WASHINGTON – Facebook has been busy of late. In addition to steadily gaining users and announcing plans to provided free Internet to Africa via satellite, the social media company is getting ready for a renewed push against Google-owned YouTube to stake its claim on the lucrative Internet video market.
Ian Maude of Enders Analysis told the press that Facebook, if it could make its free video service work, is well-positioned to gain ground.
“Facebook already accounts for about 20% of the time people spend online, and it has an unbelievable level of data about its users, which is very interesting for ad-funded content providers,” Maude said. “If it can marry high-quality content and more personalized targeting through the information it has on all of us, then that’s the holy grail for marketers.”
YouTube is an increasingly attractive platform for advertisers because it is seen as less expensive, more flexible and reaches a wider swath of people than traditional video advertising.
Big data analytics also allow ads to be targeted toward those who, based on their viewing history, will be most interested in the product. Video creators also are incentivized to make more content since they receive royalties that are a fraction of the number of ads viewed before their videos.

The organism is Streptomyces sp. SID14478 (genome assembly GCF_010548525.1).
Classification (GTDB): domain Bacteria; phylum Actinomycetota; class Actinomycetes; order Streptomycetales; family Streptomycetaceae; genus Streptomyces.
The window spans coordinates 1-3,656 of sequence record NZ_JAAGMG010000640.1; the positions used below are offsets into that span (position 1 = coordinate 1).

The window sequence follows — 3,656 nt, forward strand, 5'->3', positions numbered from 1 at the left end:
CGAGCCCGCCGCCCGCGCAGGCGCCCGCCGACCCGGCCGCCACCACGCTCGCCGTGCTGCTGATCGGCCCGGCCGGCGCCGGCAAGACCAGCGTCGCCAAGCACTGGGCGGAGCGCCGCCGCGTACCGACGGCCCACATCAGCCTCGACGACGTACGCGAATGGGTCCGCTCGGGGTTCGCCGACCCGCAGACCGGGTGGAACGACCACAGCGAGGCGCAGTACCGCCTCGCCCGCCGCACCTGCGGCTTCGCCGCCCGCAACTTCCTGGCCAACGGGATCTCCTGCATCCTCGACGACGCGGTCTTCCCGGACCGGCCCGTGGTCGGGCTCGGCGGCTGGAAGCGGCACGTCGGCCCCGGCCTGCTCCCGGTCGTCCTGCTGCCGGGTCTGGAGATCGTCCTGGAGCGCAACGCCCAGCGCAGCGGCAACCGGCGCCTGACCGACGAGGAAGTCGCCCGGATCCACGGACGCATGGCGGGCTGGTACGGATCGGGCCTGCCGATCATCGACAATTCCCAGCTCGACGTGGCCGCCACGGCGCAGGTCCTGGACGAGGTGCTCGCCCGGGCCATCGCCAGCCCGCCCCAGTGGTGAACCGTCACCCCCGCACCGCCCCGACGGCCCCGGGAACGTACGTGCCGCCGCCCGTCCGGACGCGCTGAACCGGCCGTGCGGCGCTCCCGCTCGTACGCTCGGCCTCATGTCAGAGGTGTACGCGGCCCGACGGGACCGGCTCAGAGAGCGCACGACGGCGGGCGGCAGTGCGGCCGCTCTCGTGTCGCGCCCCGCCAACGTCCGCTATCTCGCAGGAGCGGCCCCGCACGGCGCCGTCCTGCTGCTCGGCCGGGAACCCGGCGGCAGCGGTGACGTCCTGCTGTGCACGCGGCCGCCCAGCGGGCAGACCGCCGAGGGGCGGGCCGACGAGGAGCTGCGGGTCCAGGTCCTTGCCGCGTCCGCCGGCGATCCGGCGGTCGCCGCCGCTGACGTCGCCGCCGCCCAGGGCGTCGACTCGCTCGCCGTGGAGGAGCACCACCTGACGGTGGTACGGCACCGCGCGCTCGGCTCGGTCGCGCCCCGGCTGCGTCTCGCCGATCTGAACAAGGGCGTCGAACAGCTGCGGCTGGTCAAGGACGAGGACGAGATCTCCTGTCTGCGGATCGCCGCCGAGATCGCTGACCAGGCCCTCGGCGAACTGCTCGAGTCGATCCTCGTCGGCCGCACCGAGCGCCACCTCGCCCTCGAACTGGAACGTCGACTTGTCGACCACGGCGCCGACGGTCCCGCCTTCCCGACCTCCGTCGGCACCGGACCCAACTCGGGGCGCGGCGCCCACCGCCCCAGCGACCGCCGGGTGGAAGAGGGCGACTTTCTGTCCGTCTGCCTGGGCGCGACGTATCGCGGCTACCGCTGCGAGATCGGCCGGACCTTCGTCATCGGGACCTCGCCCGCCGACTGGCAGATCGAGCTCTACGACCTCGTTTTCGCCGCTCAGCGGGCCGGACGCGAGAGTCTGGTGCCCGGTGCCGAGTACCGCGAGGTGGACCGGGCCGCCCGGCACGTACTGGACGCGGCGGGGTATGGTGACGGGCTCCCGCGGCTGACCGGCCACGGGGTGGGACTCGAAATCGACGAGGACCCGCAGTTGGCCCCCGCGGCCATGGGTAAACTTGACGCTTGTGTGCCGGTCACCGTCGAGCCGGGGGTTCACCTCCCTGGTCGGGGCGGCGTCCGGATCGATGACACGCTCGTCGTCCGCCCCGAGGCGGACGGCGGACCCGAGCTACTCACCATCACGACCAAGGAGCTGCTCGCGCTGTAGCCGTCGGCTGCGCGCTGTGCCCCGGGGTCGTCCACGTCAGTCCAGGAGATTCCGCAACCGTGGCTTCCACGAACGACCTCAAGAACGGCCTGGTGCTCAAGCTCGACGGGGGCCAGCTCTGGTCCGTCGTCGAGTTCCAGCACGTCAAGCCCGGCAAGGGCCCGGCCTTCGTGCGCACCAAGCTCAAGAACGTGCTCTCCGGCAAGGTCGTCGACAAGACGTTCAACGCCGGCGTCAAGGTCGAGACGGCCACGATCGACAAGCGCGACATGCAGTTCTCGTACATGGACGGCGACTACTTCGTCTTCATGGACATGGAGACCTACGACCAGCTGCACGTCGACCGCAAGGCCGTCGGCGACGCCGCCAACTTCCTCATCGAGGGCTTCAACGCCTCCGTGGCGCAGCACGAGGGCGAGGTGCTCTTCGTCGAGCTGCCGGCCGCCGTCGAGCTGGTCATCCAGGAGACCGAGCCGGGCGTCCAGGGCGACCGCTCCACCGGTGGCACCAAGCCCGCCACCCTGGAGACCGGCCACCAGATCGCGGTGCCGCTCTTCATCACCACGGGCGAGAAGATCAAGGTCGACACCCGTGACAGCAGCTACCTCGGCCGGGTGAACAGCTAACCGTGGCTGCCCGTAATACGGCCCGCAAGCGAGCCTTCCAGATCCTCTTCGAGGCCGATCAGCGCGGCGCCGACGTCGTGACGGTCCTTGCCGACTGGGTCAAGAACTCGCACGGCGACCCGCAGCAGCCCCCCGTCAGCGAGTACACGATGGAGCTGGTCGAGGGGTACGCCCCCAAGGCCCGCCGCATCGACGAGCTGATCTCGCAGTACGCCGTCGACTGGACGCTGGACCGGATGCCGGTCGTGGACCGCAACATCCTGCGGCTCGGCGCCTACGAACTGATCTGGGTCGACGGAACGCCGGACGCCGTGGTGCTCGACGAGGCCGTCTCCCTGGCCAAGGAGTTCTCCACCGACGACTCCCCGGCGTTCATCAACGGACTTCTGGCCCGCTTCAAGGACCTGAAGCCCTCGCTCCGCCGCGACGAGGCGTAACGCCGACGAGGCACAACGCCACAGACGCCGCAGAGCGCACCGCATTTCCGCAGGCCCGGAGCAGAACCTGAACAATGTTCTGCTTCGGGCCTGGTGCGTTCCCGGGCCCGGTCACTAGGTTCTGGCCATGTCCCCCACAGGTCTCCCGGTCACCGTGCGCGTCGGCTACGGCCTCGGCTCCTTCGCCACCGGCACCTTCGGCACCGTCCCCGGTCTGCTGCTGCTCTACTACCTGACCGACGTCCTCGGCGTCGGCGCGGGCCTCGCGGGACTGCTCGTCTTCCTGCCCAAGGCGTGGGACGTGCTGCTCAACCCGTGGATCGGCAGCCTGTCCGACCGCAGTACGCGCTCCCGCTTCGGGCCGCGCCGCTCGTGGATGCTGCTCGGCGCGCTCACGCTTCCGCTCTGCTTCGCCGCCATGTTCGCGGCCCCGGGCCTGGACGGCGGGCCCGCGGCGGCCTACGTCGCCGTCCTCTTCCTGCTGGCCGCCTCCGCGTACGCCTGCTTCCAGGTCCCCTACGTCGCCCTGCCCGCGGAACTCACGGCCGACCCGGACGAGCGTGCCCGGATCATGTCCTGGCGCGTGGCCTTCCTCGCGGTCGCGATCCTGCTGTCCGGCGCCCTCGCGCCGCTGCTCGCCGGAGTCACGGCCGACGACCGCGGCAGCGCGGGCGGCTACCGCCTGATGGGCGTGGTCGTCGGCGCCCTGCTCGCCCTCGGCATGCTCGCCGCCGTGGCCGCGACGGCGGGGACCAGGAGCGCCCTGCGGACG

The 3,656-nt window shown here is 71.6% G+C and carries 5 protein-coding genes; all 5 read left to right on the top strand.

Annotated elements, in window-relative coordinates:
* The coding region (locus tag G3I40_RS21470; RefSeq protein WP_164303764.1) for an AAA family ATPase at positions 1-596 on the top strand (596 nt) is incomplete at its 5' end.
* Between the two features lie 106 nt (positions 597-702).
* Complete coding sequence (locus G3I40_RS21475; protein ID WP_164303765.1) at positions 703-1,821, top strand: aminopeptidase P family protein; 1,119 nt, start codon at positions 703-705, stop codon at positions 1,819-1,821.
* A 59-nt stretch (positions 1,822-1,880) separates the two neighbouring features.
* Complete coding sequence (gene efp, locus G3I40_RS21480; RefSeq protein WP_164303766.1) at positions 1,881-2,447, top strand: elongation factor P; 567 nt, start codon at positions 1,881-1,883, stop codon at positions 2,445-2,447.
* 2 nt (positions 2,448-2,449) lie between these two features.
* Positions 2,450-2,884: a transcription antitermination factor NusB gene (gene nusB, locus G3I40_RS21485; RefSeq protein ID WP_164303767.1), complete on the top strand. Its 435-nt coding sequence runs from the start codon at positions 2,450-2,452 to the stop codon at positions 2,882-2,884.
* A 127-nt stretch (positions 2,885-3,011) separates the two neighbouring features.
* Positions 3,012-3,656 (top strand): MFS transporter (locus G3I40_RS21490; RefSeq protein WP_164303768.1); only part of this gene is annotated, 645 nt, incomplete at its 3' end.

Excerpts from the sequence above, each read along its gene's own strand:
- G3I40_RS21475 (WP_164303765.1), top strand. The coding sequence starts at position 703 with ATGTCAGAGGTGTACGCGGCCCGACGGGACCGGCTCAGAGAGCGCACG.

Facebook is looking to improve upon that model by launching a system where users will receive suggestions on video clips that may interest them. Facebook executive Will Cathcart explained the company wants to make the system as user-friendly as possible:
“We also know that sometimes people want to watch a video, but they don’t have time or aren’t in a place where they can turn on sound,” Cathcart said. “To make it easy to return to the videos you’re interested in, we’ve been testing a button that allows you to save a video to watch later, which can be accessed in your saved bookmark.”
The social networking site also plans to pay creators the same way YouTube does. Ted Zaget, Facebook’s head of advertising, said “A year or two from now, we think Facebook will be mostly video.”